How to Recover a Forgotten Gmail Password
When you're signing up for a new Google account, the form asks you for a fair amount of information, including a secondary email address and a phone number. These fields are optional and some users leave them empty because they think that this is just a mechanism of a big corporation that wants to track its clients' every move. We're sure that plenty of people have their reasons to believe that this is the case, but it must be said that having a secondary email address or a phone number associated with your Google account makes things quite a bit easier in case you forget your password.
Plenty of people forget their passwords for Gmail (and the rest of Google's services), and we'll now give you an idea of how cumbersome the process of recovering access to the account really is.
Obviously, it all starts with visiting https://gmail.com or https://accounts.google.com and entering your Google username (more often than not, this is your Gmail address). When you click next, you'll be asked for your password, which you've obviously forgotten.
As you might have guessed already, at this point, you need to click the Forgot password? link. Google will ask you for the last Gmail password you can remember. If you can think of a previous password you've used at Gmail, enter it, and depending on whether or not it's correct, Google might ask you some more questions, like, for example, when you created your account. The steps you need to take depend on whether you have 2-Step Verification enabled.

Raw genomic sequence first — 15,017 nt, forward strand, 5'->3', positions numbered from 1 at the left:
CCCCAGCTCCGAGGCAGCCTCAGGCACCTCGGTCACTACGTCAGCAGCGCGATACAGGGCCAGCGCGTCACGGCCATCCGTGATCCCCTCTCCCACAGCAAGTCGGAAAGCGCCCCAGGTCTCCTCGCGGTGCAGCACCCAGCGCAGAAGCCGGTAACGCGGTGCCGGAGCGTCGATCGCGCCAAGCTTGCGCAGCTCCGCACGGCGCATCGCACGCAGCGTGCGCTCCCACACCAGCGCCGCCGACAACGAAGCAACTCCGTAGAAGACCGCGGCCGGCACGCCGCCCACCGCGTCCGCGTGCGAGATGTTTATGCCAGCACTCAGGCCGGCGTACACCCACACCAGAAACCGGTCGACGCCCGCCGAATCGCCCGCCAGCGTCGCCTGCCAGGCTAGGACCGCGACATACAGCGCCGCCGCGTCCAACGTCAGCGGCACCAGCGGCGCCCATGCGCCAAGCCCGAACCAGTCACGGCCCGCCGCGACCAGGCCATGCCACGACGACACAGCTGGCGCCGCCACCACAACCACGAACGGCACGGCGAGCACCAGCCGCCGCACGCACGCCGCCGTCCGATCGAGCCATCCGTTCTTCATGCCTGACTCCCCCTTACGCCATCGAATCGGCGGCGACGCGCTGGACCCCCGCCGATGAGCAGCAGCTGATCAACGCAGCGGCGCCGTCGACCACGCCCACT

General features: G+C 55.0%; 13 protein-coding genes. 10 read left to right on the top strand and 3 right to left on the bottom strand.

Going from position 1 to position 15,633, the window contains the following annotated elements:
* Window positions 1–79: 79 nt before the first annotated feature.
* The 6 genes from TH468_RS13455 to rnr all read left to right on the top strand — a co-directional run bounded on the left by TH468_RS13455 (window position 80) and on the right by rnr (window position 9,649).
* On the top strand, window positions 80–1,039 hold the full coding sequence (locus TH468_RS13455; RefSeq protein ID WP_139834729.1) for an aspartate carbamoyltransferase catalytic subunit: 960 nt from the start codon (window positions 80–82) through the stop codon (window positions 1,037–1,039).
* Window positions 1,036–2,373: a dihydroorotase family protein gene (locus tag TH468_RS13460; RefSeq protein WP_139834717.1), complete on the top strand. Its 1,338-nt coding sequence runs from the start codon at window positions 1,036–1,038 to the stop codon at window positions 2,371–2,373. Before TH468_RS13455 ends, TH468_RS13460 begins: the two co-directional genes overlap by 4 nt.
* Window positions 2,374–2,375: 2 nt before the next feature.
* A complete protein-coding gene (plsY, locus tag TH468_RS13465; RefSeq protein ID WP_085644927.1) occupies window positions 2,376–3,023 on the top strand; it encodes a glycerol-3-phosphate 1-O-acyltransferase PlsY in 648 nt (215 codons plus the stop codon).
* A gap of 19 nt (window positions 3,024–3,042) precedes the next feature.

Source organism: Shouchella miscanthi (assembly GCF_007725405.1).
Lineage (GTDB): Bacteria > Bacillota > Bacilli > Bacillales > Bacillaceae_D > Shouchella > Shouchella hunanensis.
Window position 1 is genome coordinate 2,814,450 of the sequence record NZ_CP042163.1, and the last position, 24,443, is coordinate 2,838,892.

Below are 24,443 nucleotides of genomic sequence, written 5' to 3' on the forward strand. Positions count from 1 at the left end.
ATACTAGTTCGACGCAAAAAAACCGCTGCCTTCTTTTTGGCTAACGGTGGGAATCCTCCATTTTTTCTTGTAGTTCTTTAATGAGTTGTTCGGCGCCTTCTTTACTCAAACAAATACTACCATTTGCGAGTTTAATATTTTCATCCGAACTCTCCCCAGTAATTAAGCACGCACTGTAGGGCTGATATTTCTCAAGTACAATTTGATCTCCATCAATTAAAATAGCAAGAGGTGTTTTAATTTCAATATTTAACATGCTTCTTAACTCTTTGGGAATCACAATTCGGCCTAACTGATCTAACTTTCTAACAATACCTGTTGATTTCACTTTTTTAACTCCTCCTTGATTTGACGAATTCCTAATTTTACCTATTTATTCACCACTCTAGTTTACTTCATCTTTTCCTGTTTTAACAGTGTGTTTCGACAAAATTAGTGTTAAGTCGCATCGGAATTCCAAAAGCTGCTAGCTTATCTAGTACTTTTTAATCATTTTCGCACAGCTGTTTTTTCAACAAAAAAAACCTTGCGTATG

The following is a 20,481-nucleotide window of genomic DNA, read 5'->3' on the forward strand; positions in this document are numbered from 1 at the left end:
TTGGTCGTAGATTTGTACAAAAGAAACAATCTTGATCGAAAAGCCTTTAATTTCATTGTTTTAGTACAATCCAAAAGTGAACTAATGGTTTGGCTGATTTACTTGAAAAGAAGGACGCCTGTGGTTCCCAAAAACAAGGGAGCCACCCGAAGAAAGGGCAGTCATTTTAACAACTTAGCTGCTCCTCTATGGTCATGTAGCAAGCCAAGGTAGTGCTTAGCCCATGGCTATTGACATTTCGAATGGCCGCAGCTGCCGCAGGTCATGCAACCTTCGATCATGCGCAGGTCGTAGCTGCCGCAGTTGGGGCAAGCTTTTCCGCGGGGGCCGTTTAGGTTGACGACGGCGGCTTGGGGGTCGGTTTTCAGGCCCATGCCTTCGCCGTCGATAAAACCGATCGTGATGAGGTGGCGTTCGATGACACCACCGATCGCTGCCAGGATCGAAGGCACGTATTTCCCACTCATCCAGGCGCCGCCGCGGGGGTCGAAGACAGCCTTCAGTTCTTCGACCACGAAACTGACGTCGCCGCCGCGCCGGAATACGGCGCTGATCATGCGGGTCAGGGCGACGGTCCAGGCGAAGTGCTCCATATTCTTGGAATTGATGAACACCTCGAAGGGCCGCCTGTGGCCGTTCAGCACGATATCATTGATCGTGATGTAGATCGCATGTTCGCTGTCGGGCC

If you're unable to answer the questions correctly, you can always click More Options. After doing this, Google will ask you if you have access to the secondary email address associated with your Gmail account. If you do, Google can send you a six-digit code to the secondary address, and after you enter it, you will be able to change the password to your primary account. If there's a phone number associated with the account, the code can be sent as a text message as well. If you don't have a secondary email or a phone number, you can provide another email to which you have access. Google will do some checks to make sure that it belongs to you, and if it's happy with what it finds, it will grant you access to your Gmail account.
In a word, the whole process is a bit of a hassle, and to ensure that you don't have to go through it, it's best not to forget your Gmail password. It would be even better if you don't have to remember it at all, and with Cyclonis Password Manager, such a thing is possible.
All you need to do is set up your vault and save your Gmail account. Your login credentials will be encrypted and will be accessible when you enter your master password – the only password you'll ever need to remember. If you install the Cyclonis Password Manager browser extension, you can even configure it to automatically log you in to your Gmail account, and with the built-in password generator, you can change your old, weak Gmail password for a new, random one.
And it won't cost you a penny because Cyclonis Password Manager, along with all of its features, is completely free.
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